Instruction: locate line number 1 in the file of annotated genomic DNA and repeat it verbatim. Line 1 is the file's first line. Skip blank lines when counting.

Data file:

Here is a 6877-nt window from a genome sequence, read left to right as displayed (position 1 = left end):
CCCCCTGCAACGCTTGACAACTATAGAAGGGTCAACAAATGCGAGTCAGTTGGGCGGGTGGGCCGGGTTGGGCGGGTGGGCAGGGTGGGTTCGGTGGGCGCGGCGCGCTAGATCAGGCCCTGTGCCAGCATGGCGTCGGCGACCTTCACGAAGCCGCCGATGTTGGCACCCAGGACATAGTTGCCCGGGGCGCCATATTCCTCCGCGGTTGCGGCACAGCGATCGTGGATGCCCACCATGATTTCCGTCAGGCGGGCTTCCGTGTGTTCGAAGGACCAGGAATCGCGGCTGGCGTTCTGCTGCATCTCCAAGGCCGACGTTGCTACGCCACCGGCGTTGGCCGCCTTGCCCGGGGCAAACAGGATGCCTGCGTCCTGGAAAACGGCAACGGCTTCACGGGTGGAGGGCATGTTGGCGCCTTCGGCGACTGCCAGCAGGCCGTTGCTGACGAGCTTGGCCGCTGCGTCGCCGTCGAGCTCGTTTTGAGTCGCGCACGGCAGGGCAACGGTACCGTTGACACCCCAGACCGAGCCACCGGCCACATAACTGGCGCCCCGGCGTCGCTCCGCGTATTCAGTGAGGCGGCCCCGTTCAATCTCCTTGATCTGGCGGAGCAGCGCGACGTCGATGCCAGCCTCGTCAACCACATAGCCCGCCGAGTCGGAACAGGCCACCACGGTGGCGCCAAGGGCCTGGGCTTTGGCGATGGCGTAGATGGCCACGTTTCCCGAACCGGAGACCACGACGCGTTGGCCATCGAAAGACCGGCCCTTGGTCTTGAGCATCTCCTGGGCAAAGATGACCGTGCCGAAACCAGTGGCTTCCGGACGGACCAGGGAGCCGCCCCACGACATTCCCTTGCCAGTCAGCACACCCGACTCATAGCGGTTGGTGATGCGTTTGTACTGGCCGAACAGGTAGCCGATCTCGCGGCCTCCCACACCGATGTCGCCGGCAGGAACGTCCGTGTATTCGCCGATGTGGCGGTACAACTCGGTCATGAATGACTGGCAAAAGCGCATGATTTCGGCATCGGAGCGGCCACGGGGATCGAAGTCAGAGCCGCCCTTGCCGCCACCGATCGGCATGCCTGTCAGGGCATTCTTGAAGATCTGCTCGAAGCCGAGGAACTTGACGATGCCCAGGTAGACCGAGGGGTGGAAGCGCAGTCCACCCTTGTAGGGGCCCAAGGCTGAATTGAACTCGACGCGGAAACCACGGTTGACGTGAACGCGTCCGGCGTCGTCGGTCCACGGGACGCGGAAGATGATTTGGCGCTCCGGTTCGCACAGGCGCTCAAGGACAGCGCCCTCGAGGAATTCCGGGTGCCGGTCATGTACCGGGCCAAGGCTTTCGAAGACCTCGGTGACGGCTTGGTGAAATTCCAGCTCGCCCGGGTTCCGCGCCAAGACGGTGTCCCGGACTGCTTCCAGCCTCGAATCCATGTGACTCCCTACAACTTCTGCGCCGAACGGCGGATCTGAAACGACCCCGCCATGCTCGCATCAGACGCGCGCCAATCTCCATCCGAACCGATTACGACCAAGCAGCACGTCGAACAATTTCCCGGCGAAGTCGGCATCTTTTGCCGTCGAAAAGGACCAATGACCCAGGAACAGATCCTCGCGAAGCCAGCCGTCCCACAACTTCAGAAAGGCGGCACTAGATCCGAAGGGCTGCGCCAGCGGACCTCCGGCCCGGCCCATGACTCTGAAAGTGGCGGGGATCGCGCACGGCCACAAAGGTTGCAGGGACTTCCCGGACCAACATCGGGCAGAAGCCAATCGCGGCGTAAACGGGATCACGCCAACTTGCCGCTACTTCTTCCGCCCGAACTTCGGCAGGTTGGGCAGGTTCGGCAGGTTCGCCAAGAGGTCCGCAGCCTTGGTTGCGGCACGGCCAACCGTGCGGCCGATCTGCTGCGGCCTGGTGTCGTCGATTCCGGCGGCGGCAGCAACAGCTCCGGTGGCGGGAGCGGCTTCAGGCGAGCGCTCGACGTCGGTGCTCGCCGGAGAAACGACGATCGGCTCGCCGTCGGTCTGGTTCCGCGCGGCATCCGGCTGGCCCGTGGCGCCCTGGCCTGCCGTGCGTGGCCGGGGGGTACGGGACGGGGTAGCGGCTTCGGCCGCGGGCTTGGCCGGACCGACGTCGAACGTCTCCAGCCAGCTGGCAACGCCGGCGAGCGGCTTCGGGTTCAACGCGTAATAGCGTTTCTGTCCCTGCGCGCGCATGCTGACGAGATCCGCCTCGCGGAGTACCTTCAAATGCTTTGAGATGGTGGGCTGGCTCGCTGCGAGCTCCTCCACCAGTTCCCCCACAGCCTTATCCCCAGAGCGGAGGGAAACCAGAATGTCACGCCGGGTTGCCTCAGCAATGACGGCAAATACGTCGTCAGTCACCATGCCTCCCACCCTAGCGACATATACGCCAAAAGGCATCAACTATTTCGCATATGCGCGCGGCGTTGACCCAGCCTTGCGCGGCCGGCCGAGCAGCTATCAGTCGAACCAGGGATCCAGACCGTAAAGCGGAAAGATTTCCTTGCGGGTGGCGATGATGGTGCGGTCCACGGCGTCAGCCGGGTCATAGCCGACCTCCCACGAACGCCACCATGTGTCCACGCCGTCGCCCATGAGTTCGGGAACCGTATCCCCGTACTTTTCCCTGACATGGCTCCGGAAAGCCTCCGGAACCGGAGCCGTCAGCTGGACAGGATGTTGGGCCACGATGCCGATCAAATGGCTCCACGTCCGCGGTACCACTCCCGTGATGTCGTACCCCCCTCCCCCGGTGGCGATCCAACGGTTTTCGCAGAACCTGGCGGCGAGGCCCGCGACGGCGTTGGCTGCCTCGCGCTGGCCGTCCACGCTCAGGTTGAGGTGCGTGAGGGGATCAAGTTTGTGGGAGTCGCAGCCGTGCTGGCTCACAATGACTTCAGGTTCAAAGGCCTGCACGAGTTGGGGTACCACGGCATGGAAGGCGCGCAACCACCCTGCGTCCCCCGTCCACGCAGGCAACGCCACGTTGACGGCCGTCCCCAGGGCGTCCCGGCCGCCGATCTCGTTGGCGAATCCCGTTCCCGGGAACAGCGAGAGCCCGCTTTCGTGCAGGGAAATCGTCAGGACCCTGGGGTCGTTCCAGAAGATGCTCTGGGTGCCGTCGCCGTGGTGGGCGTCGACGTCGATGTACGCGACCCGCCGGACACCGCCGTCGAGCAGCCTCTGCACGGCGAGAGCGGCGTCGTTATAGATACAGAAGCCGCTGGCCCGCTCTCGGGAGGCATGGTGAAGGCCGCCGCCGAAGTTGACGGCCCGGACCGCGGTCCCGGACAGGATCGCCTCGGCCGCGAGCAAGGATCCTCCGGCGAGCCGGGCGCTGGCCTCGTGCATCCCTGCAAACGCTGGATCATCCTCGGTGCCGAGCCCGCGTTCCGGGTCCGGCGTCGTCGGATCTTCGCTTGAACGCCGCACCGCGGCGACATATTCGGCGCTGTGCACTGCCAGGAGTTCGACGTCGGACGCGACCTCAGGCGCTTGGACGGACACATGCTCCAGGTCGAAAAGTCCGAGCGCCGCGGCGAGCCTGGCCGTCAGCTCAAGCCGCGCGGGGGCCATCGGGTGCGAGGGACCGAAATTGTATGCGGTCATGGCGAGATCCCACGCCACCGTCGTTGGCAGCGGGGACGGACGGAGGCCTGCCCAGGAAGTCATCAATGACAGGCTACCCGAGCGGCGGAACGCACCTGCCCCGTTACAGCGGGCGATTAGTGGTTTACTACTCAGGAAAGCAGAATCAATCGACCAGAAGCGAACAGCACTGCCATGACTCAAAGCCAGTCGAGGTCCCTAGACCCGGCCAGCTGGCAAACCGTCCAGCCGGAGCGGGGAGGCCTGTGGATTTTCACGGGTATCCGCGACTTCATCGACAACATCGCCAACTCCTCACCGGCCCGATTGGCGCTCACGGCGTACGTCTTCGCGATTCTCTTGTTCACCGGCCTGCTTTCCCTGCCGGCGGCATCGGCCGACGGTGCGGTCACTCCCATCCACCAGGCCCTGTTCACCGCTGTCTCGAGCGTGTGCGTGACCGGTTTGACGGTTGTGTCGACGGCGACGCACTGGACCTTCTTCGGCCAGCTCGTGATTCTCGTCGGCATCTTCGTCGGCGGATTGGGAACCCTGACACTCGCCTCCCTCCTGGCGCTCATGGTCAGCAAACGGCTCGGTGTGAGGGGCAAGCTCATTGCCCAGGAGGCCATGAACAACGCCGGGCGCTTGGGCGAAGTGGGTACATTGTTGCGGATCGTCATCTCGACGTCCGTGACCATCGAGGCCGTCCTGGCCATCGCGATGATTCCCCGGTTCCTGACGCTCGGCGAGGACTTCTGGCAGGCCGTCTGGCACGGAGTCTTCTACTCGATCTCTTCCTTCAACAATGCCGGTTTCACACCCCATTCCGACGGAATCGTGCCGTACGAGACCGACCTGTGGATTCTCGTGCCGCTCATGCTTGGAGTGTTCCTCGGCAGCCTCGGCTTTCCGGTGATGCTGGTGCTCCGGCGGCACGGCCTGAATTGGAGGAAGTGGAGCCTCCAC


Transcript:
Here is a 6877-nt window from a genome sequence, read left to right as displayed (position 1 = left end):